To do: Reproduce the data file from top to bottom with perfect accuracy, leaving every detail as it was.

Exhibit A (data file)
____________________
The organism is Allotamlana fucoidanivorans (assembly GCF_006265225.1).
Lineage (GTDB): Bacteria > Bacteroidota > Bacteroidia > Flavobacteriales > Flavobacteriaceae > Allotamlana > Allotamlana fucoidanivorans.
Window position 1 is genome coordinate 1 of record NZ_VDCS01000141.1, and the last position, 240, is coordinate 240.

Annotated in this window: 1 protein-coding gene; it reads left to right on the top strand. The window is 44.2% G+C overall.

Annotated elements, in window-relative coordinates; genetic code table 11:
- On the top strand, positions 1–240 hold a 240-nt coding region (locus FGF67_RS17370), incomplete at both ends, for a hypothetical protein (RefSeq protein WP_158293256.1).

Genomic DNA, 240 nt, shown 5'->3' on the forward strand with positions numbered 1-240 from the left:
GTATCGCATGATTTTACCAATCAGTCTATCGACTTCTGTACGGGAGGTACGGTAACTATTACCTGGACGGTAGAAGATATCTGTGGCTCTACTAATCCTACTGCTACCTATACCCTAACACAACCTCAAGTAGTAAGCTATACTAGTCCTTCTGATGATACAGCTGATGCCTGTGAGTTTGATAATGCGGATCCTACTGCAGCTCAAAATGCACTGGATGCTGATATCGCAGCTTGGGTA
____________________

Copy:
The organism is Allotamlana fucoidanivorans (assembly GCF_006265225.1).
Lineage (GTDB): Bacteria > Bacteroidota > Bacteroidia > Flavobacteriales > Flavobacteriaceae > Allotamlana > Allotamlana fucoidanivorans.
Window position 1 is genome coordinate 1 of record NZ_VDCS01000141.1, and the last position, 240, is coordinate 240.

Annotated in this window: 1 protein-coding gene; it reads left to right on the top strand. The window is 44.2% G+C overall.

Annotated elements, in window-relative coordinates; genetic code table 11:
- On the top strand, positions 1–240 hold a 240-nt coding region (locus FGF67_RS17370), incomplete at both ends, for a hypothetical protein (RefSeq protein WP_158293256.1).

Genomic DNA, 240 nt, shown 5'->3' on the forward strand with positions numbered 1-240 from the left:
GTATCGCATGATTTTACCAATCAGTCTATCGACTTCTGTACGGGAGGTACGGTAACTATTACCTGGACGGTAGAAGATATCTGTGGCTCTACTAATCCTACTGCTACCTATACCCTAACACAACCTCAAGTAGTAAGCTATACTAGTCCTTCTGATGATACAGCTGATGCCTGTGAGTTTGATAATGCGGATCCTACTGCAGCTCAAAATGCACTGGATGCTGATATCGCAGCTTGGGTA